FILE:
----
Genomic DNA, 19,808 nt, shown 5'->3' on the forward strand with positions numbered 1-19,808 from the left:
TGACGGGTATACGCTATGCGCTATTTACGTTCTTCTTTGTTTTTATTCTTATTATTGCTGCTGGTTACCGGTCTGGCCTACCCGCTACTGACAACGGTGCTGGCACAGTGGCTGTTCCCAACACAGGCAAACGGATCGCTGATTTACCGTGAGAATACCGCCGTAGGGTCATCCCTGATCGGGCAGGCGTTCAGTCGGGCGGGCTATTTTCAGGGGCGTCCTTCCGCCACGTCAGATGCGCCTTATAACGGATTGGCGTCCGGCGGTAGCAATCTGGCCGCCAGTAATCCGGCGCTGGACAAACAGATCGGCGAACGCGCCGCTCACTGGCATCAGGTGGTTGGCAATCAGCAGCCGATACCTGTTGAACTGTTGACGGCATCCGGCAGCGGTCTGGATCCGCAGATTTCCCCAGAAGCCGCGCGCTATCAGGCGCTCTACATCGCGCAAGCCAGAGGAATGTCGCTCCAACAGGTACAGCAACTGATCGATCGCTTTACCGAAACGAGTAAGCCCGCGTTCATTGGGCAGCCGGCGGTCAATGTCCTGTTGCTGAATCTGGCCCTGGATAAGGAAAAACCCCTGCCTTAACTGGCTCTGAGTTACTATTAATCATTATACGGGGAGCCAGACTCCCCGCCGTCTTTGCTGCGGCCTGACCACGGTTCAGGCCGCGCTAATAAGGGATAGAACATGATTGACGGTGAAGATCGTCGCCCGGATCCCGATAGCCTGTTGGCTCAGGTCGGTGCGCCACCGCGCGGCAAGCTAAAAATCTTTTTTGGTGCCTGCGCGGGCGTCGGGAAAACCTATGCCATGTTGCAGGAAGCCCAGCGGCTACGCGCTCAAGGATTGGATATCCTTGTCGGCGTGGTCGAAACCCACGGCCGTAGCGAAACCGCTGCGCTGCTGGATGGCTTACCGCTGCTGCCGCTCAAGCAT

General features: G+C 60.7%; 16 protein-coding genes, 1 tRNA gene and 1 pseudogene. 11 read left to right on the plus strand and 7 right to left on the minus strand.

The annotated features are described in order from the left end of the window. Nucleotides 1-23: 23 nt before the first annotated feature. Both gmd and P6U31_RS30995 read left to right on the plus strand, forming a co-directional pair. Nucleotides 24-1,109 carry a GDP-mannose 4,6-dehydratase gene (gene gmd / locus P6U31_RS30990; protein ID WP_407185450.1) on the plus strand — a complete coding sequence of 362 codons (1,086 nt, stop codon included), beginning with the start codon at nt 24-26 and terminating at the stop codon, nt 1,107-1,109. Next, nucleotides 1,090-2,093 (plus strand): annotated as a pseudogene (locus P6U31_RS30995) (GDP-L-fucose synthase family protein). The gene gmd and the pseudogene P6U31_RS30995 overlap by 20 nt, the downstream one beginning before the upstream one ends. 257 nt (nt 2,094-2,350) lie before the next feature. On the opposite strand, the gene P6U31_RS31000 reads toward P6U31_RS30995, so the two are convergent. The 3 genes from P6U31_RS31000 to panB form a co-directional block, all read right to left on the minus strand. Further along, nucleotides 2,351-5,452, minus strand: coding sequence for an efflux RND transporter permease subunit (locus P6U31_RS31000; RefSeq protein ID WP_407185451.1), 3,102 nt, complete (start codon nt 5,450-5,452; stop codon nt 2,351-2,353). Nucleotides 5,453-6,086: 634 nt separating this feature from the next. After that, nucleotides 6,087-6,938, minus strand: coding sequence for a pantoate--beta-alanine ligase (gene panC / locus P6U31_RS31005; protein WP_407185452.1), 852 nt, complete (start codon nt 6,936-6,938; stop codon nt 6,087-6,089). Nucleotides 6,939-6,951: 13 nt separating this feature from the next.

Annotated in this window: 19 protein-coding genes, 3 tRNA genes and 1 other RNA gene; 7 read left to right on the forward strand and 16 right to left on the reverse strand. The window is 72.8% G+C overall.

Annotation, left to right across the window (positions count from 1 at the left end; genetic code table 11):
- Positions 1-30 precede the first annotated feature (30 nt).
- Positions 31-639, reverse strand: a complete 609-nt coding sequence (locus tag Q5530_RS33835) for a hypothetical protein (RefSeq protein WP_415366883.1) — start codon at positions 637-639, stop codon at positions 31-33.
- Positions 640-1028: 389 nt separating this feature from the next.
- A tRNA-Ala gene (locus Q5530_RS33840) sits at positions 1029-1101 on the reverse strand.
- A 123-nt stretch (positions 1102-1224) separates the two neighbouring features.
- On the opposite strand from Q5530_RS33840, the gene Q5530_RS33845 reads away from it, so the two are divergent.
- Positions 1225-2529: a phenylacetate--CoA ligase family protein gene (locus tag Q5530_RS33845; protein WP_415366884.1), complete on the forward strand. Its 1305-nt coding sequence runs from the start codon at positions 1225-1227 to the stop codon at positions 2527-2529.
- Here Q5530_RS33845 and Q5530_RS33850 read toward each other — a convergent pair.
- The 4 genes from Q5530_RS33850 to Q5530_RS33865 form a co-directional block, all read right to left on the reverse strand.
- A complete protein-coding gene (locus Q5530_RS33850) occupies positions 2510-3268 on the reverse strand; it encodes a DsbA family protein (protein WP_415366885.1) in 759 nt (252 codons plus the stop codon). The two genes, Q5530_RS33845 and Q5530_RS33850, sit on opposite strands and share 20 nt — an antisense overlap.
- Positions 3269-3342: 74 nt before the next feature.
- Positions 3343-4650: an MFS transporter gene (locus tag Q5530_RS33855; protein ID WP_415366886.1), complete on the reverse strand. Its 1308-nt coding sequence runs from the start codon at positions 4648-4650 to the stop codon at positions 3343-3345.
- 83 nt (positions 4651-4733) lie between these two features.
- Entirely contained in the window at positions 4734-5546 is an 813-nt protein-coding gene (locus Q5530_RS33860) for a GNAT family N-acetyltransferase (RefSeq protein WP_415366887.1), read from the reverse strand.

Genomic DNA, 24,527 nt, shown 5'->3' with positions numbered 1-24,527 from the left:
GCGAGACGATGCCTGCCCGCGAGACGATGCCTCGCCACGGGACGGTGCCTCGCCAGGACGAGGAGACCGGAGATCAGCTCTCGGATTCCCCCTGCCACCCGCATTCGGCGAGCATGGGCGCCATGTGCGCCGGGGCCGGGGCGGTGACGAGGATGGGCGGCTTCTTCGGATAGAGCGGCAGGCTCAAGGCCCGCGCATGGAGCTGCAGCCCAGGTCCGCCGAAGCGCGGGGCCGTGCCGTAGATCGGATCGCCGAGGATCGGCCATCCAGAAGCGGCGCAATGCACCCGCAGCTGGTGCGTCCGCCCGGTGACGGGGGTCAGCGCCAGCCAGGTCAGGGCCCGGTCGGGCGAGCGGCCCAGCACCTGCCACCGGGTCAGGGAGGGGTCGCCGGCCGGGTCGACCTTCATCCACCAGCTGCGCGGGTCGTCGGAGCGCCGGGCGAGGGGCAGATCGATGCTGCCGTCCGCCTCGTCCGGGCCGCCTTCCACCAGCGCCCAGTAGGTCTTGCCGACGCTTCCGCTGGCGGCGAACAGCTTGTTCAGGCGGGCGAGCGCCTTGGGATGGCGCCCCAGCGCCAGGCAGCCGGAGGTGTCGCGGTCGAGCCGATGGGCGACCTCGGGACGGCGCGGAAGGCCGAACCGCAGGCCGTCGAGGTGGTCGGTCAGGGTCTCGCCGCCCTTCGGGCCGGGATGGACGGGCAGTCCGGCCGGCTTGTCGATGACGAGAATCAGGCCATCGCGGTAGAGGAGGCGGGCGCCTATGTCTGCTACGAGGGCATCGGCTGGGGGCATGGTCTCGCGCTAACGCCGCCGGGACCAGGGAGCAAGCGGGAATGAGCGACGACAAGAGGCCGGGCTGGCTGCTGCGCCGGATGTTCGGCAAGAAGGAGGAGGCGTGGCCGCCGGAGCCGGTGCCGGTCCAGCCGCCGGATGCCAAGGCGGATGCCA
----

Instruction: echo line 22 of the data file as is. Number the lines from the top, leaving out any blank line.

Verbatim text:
GCGAGACGATGCCTGCCCGCGAGACGATGCCTCGCCACGGGACGGTGCCTCGCCAGGACGAGGAGACCGGAGATCAGCTCTCGGATTCCCCCTGCCACCCGCATTCGGCGAGCATGGGCGCCATGTGCGCCGGGGCCGGGGCGGTGACGAGGATGGGCGGCTTCTTCGGATAGAGCGGCAGGCTCAAGGCCCGCGCATGGAGCTGCAGCCCAGGTCCGCCGAAGCGCGGGGCCGTGCCGTAGATCGGATCGCCGAGGATCGGCCATCCAGAAGCGGCGCAATGCACCCGCAGCTGGTGCGTCCGCCCGGTGACGGGGGTCAGCGCCAGCCAGGTCAGGGCCCGGTCGGGCGAGCGGCCCAGCACCTGCCACCGGGTCAGGGAGGGGTCGCCGGCCGGGTCGACCTTCATCCACCAGCTGCGCGGGTCGTCGGAGCGCCGGGCGAGGGGCAGATCGATGCTGCCGTCCGCCTCGTCCGGGCCGCCTTCCACCAGCGCCCAGTAGGTCTTGCCGACGCTTCCGCTGGCGGCGAACAGCTTGTTCAGGCGGGCGAGCGCCTTGGGATGGCGCCCCAGCGCCAGGCAGCCGGAGGTGTCGCGGTCGAGCCGATGGGCGACCTCGGGACGGCGCGGAAGGCCGAACCGCAGGCCGTCGAGGTGGTCGGTCAGGGTCTCGCCGCCCTTCGGGCCGGGATGGACGGGCAGTCCGGCCGGCTTGTCGATGACGAGAATCAGGCCATCGCGGTAGAGGAGGCGGGCGCCTATGTCTGCTACGAGGGCATCGGCTGGGGGCATGGTCTCGCGCTAACGCCGCCGGGACCAGGGAGCAAGCGGGAATGAGCGACGACAAGAGGCCGGGCTGGCTGCTGCGCCGGATGTTCGGCAAGAAGGAGGAGGCGTGGCCGCCGGAGCCGGTGCCGGTCCAGCCGCCGGATGCCAAGGCGGATGCCA